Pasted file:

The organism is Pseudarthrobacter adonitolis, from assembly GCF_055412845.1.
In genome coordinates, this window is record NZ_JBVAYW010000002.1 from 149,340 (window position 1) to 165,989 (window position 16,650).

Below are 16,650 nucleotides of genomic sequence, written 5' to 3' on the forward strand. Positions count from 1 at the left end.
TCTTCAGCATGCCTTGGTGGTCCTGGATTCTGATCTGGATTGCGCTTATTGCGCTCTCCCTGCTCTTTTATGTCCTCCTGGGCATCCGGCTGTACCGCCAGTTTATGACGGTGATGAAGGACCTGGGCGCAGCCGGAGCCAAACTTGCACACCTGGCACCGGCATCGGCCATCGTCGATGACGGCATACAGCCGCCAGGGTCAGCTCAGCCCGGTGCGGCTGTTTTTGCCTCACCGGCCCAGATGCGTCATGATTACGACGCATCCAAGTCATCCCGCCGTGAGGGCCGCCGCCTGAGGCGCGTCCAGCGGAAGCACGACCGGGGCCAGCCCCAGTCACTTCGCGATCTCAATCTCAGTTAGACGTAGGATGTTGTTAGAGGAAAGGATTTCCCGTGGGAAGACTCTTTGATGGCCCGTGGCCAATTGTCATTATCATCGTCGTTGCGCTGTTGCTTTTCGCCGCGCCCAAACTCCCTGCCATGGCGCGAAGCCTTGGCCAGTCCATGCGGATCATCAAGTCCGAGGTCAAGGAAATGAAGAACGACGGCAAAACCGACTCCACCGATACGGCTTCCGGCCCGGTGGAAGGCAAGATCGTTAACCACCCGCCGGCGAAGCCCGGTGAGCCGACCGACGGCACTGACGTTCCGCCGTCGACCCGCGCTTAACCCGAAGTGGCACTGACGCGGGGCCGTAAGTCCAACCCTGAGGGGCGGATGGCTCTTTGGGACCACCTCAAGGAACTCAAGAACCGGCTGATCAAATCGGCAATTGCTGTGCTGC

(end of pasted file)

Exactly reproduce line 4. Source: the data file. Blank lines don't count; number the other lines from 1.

TCTTCAGCATGCCTTGGTGGTCCTGGATTCTGATCTGGATTGCGCTTATTGCGCTCTCCCTGCTCTTTTATGTCCTCCTGGGCATCCGGCTGTACCGCCAGTTTATGACGGTGATGAAGGACCTGGGCGCAGCCGGAGCCAAACTTGCACACCTGGCACCGGCATCGGCCATCGTCGATGACGGCATACAGCCGCCAGGGTCAGCTCAGCCCGGTGCGGCTGTTTTTGCCTCACCGGCCCAGATGCGTCATGATTACGACGCATCCAAGTCATCCCGCCGTGAGGGCCGCCGCCTGAGGCGCGTCCAGCGGAAGCACGACCGGGGCCAGCCCCAGTCACTTCGCGATCTCAATCTCAGTTAGACGTAGGATGTTGTTAGAGGAAAGGATTTCCCGTGGGAAGACTCTTTGATGGCCCGTGGCCAATTGTCATTATCATCGTCGTTGCGCTGTTGCTTTTCGCCGCGCCCAAACTCCCTGCCATGGCGCGAAGCCTTGGCCAGTCCATGCGGATCATCAAGTCCGAGGTCAAGGAAATGAAGAACGACGGCAAAACCGACTCCACCGATACGGCTTCCGGCCCGGTGGAAGGCAAGATCGTTAACCACCCGCCGGCGAAGCCCGGTGAGCCGACCGACGGCACTGACGTTCCGCCGTCGACCCGCGCTTAACCCGAAGTGGCACTGACGCGGGGCCGTAAGTCCAACCCTGAGGGGCGGATGGCTCTTTGGGACCACCTCAAGGAACTCAAGAACCGGCTGATCAAATCGGCAATTGCTGTGCTGC